Sadly, many jocks do not know that recovery-time, meaning that you specifically dispatch days for propping up your legs on the couch and resting, is just as important as the right training- as well as nutrition-plan. There are many rumors out there which say that a day off would wreck your hard-earned fitness but this is absolutely not true! There are just as many research papers out there that easily disprove this silly notion. So, take your easy days seriously so you will run your best when it really counts and just to do away with your fear of losing your fitness after having taken too much time off: The loss of personal fitness and performance does not happen until you take off more than two weeks! Mind that most injuries come from overuse rather than from a lack of training. Thus, a day of rest, easy miles or cross-training can very likely prevent three-or four-week forced breaks.
Why and How to recover?
Know that rest lets your body adapt to the work/training and improve. It memorizes the needed resources (e.g. hamstrings) and fosters their buildup. Hence, taking a rest day every seven to 14 days not only builds strengths but also reduces fatigue and restocks glycogen stores. So, next time you finish a tough race or training unit, definitely schedule some time for recovery.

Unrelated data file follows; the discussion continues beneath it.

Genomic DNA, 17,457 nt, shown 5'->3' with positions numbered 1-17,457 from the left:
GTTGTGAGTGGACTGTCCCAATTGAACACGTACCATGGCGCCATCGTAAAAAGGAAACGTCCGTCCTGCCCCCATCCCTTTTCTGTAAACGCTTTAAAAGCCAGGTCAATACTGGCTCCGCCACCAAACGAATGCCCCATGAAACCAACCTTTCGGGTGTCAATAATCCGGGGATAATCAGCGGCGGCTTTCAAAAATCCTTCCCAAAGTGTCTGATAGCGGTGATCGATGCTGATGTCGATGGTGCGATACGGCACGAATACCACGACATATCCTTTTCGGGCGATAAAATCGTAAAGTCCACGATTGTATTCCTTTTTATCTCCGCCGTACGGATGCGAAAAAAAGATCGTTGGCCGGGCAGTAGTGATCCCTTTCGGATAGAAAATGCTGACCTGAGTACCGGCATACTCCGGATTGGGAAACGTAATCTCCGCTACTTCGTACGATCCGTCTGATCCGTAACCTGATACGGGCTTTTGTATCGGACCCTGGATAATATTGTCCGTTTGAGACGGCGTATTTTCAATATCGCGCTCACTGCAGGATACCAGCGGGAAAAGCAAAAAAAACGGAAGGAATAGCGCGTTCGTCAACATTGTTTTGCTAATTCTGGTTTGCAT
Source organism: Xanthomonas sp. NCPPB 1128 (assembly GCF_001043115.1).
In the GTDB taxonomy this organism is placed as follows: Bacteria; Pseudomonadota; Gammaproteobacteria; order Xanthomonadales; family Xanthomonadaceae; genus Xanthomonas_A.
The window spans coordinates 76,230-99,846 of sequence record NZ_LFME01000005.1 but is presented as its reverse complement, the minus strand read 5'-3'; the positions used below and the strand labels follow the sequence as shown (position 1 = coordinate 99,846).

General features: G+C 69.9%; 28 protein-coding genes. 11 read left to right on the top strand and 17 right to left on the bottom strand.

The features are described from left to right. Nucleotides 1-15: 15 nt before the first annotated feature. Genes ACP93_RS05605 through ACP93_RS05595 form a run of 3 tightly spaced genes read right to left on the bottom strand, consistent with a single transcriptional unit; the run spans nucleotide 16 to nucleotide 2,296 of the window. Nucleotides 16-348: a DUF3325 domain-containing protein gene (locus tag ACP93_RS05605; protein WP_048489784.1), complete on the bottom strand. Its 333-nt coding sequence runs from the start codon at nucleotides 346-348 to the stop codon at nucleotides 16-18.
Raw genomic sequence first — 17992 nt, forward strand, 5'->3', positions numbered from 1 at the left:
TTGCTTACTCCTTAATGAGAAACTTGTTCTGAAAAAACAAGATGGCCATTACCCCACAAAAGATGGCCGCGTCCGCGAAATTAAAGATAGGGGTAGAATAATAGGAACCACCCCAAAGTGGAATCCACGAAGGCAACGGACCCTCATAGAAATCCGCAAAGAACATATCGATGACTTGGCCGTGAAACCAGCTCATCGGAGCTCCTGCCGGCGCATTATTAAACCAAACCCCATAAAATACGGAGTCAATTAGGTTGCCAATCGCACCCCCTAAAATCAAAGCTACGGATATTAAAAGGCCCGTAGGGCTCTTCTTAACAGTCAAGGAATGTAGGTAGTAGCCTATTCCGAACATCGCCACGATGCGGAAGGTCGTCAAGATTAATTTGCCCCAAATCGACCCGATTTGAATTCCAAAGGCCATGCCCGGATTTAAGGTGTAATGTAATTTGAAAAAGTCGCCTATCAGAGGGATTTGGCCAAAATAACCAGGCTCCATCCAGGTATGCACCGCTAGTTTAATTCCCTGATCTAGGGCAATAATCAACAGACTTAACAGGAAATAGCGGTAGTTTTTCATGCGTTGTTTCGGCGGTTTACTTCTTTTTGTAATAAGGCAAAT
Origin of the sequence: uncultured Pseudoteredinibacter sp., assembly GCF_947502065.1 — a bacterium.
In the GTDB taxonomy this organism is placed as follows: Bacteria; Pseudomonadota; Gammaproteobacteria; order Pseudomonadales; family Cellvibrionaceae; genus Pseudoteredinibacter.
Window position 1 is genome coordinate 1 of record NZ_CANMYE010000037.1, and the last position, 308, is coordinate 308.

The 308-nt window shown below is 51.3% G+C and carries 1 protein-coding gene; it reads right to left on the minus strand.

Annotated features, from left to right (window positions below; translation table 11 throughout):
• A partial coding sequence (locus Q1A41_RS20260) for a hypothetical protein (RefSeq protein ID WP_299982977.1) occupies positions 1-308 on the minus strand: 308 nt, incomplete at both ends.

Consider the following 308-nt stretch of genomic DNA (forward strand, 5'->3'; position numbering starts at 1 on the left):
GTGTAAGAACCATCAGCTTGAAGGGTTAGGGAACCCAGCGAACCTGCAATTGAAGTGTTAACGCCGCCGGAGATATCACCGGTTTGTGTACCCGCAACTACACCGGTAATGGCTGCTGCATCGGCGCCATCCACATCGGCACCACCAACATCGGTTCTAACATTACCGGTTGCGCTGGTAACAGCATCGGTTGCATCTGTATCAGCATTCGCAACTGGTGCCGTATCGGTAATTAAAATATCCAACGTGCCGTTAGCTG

Does my body lack recovery?
It is not only important to know that you need to recover but also how to determine if you rest enough because ignoring your body when it is signalizing that it needs rest can lead to serious injury. And trust me, your body has plenty of signals to show you that it craves for a break!
Here are the signs:
· Sudden weight loss
· Elevated resting heart rate
· Interrupted or lack of sleep
· Low Energy
· Depressed Mood
· Pain or soreness
· bad workouts
· Low oxygen levels
If you are experiencing a combination of these symptoms, it is about time to opt for an easy day or just take a day off.
How to recover after a tough Marathon?
Especially if you want to return to quality running soon after your last race, you need to properly recover.
This is how your week after a marathon-weekend should look like:
Week's Goal: Recover from the stresses of the marathon with activities that will encourage blood circulation to your sore muscles, and will help you shake off stiffness.
- 20Min. Cross Training
- REST (No Training)
- If you really cannot take two days without training, work out for 20 - 30Min. with a non-impact activity like swimming, pool running, cycling or so
- 20 - 30Min. Run/Walk (easy effort level / choose a relaxed pace) | no higher than 70% of your maximum heart rate!
Vitamin C- and protein-rich nutrition! Broccoli, leafy greens, oranges, red peppers. Fish, eggs or poultry.
- 30Min. Run or Cross Training (easy effort level / choose a relaxed pace) | no higher than 70% of your maximum heart rate!
- 30 - 40Min. Run or Cross Training
Remember! Running AND Resting are the alpha and omega of becoming a successful athlete!